Jesus Malverde the Narcos Saint

In the north-west of Mexico, between the Sierra Madre mountains and the Pacific Ocean, there is the state of Sinaloa is known as the “cradle of drug trafficking.” Its state capital, Culiacan, the capital of the drug across the country. An average of 2-3 drug-related deaths are reported each day, and the drug violence between police and rival drug gangs is common in the city. However, just around the corner from the governor’s office, on the opposite side of the railroad tracks, a sanctuary exists as an ‘amalgam of narco-culture and his Catholicism. There he pays tribute to Jesús Malverde, also called Narcos Saint.
A steady stream of people can usually be found there, placing candles near busts, leaving framed photographs of loved ones who want healing or protection.


You can pray for thanksgiving for abundant crops of marijuana and opium, or for an early treatment for the disease to someone. The stories about his life are varied, and it is impossible to clarify which aspects are real and which are the result of imagination. In keeping with local beliefs, Jesús Malverde was a bandit who operated on the heights of Culiacán. Assaulted and robbed the factors and landowners in the region, such as Martínez de Castro, the Redo, the De la Rocha or Fernández: and then distributed the booty among the poor. It is said that his father had died of starvation, abuse victim landowners, and that this was the reason that prompted him to become a bandit. Tradition has it that before take to the bush, Malverde has been a bricklayer or who has worked at the laying of railway tracks.It is supposed to have worked on the installation of the western line of Mexico and the southern-Pacific line that came from the north in the year 1905 in Culiacan His repeated attacks on the oligarchs meant that the Governor of the State, General Francisco Canedo, offered a reward for his capture. Wanted by the authorities, Malverde would die on 1909.

There are different versions about his death, according to some was captured and executed by the police; according to others, one of his companions betrayed him to collect the reward money offered by the government, for others it was hanged. The most popular version According to a legend, Jesús Malverde was the “Mexican Robin Hood.” He was shot during a confrontation with the guardians of the law, by a bullet, which earned him a gangrene. Malverde, knowing they can not survive and that the reward for his capture increased, endured the pain until he asked one of his companions to deliver it to collect the reward which then would be distributed to the poor. He himself has not trafficked in drugs, but after his death his reputation of working miracles has taken hold among residents of the highlands of Sinaloa. Malverde has become the patron saint for many drug traffickers, even if the local diocese believes that the chapel dedicated to Malverde is a shame. The priests complain about the glorification of a man who robbed and killed; even if the citizens of Sinaloa are more ‘difficult to have confidence in a political system that imposes a war on drugs responsible for many deaths of their own people.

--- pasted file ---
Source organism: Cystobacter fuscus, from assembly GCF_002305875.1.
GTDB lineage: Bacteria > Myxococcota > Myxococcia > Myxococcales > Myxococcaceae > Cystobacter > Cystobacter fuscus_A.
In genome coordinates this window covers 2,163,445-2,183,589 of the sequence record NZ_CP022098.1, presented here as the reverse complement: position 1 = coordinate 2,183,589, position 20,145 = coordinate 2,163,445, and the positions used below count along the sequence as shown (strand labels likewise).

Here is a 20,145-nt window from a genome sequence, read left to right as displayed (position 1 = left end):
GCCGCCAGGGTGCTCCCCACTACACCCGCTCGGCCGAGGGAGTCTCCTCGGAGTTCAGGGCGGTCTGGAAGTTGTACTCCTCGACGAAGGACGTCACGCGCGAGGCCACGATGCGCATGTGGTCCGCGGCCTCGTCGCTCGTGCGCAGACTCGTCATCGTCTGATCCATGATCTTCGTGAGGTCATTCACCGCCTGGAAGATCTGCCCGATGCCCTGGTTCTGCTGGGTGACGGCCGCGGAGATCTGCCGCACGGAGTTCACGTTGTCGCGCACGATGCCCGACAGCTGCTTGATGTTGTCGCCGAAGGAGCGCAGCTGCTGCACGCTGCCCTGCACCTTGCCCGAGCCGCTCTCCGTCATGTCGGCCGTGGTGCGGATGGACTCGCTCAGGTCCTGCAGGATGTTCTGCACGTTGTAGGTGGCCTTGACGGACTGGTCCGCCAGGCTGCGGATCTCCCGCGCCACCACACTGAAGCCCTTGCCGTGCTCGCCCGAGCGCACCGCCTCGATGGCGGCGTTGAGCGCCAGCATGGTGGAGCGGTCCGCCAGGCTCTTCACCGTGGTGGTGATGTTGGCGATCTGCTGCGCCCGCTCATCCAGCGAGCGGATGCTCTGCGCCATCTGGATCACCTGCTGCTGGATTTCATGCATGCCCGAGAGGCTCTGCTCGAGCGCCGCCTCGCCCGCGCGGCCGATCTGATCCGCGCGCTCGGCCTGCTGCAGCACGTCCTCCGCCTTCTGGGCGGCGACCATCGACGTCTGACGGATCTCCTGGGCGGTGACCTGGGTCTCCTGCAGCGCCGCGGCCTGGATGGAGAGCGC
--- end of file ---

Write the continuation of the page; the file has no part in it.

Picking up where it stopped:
Historians can not seem to find documentation of its existence, but also of miracles such as healing the blind and the lame, the return of cattle lost, and the rescue of a drowning man have been attributed to him. One theory is that the governor arrested him invented the legend of Malverde to control abuses by its landowners more brutal. Presumably, in the 70s, the leader Julio Escalande gave the order to kill his son Raymundo to do business without him interpose. So, shot and thrown into the sea, Raymundo asked for help to Malverde and was rescued by a fisherman. Since that time, the famous drug traffickers such as Rafael Caro Quintero, Ernesto Fonseca y Amado Carrillo Fuentes began to attend the chapel of Malverde Gilberto López Alanís, however, believes that the binding of Malverde with drug trafficking represents a deformation of worship. Even Manuel Jesús González, head of the chapel of Jesús Malverde in Sinaloa, rejects this connection with the Narcos.

For many, the existence of Malverde is real. According to tradition, his name was Jesús Juárez Mazo, born December 24, 1870, and that “Malverde” was a nickname derived from “El Mal Verde”, since directed his assault by a green grove on a mountain. At the end of 2004, Gilberto López Alanís, director of the Historical Archive of Sinaloa, found in the archives of the Civil Registry of Culiacán a birth in 1888 of a child named Jesús Malverde, the son of Guadalupe Malverde.

Some people argue that Culiacán Jesús Malverde has proved to watch the demolition of the pile of rocks that supposedly marked the place where he was buried. It is also said that the pebbles have started to jump like popcorn and that the bulldozer operator had to get drunk to have the courage to roll on it. And finally, the machine broke down when he touched the grave.


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